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Plagued by airbag recall, Takata files for bankruptcy


Japan's embattled Takata Corp. said on Monday that it had filed for bankruptcy protection and would sell its business to a USA third party, in what is the biggest corporate failure ever of a Japanese manufacturer.

The beleaguered company is under financial pressure for millions of defective air bag inflators installed in vehicles.

Michigan-based-but-Chinese-backed Key Safety Systems announced separately that it would work with Takata to develop a restructuring plan allowing the US company to purchase the Japanese company's assets and operations around the world for $1.59 billion.

Takata faces billions in lawsuits and recall-related costs to its clients, including Honda, BMW, Toyota Motor Corp (TM.N), which have been paying recall costs to date. It is responsible for billions of dollars to banks and automakers for the costs of replacing the parts.

Takata recently pleaded guilty in a US court to criminal charges for its handling of the scandal, agreeing to pay $1 billion in penalties, including the fund for people injured as a result of the fiery shrapnel hurled from its air bags.

On Monday, Takata said it has agreed to be bought by American auto parts maker Key Safety Systems (KSS), owned by China's Ningbo Joyson Electronic, for about $1.58 billion.

"KSS is the ideal sponsor as we address the costs related to airbag inflator recalls, and an optimal partner to the company's customers, suppliers and employees", Takata CEO Shigehisa Takada said in a statement.

More than 100 million cars with Takata air bags, including around 70 million vehicles in the USA, have been recalled since concerns first emerged in 2007. They're responsible for at least 17 deaths and 180 injuries worldwide and have touched off the largest automotive recall in USA history.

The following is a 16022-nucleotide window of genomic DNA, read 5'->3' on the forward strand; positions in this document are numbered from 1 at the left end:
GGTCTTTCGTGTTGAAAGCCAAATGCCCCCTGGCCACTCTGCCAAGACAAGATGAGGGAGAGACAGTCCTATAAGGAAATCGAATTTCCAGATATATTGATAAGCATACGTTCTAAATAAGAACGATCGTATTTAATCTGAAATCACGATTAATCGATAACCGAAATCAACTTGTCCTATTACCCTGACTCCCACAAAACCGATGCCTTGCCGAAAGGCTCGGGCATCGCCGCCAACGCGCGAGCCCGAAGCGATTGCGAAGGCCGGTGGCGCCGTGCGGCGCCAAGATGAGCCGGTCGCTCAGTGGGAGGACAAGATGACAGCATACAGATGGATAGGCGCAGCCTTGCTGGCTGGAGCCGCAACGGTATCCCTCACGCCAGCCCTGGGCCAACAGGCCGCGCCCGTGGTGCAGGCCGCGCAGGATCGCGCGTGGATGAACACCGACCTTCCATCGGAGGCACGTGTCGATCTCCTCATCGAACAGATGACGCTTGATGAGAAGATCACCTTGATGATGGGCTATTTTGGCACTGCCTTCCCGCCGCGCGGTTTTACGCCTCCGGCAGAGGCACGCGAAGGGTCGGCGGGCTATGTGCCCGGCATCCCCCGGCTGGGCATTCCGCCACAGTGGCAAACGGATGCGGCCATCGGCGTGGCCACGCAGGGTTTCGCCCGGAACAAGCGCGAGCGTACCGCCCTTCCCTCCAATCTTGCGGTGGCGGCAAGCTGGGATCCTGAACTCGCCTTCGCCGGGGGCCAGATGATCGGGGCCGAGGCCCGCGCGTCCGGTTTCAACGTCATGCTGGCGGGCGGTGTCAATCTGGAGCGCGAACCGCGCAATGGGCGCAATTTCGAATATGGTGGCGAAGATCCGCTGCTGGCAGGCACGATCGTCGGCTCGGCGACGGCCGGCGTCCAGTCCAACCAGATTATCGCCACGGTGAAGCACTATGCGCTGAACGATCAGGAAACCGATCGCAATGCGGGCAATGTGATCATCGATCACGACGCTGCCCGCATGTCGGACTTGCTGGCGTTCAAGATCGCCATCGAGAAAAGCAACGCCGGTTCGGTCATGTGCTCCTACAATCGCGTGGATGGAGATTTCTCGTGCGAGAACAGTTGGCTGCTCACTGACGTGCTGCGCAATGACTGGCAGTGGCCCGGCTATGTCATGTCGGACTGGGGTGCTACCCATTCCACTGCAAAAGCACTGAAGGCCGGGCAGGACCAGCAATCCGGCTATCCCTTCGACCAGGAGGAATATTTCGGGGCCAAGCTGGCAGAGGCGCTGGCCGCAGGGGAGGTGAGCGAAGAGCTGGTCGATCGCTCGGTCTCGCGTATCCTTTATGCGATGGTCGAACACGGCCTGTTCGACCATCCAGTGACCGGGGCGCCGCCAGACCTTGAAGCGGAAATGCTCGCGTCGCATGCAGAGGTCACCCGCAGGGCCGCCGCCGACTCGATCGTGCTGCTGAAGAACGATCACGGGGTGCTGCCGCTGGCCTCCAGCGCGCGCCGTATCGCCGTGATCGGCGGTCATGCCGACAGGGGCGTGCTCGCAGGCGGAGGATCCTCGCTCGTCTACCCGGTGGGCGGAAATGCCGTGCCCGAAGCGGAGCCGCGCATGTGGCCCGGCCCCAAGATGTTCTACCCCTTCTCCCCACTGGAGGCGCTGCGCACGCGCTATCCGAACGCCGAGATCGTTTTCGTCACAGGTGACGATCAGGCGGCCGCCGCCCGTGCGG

After absorbing Takata's assets, Key Safety Systems will have about 60,000 employees in 23 countries.

Trading in Takata shares was suspended at the opening of the stock market Monday after a week of wild volatility and the Tokyo exchange said it would delist the firm on July 27.

Under its agreement with Key, remnants of Takata's operations will continue to make inflators to be used as replacement parts in the recalls, which are being handled by 19 affected automakers. A federal bankruptcy judge will have to authorize the deal, which will help Takata raise funds to pay its recall and settlement costs. So far 100 million inflators have been recalled worldwide including 69 million in the US, affecting 42 million vehicles.

Takata said its agreement with KSS would mean the company could continue to operate without interruptions to its operations. "Although we have acquired the right to be reimbursed for the costs of both past and future recalls from Takata and its affiliates, following Takata's filing, it is likely that we will not be able to exercise this right in most cases", Nissan said.

Takata's troubles stem from use of the explosive chemical ammonium nitrate in the inflators to deploy air bags in a crash.

Takata will essentially be divided into two companies. It is expected those will be run by the reorganised Takata and "eventually will be wound down".

Millions of airbags produced for some of the largest automakers, including Toyota and General Motors, are being recalled because of the risk that they could improperly inflate and rupture, potentially firing deadly shrapnel at the occupants. Like other Japanese automakers, Honda said it anticipated difficulties in recovering the bulk of its claims. It started producing airbags in 1987, becoming the world's second producer of the safety products.

Takata's debts have spiraled to an estimated $9 billion due to the massive recall program for defective airbags supplied to nearly two dozen automakers and used in an estimated 100 million vehicles across the globe.

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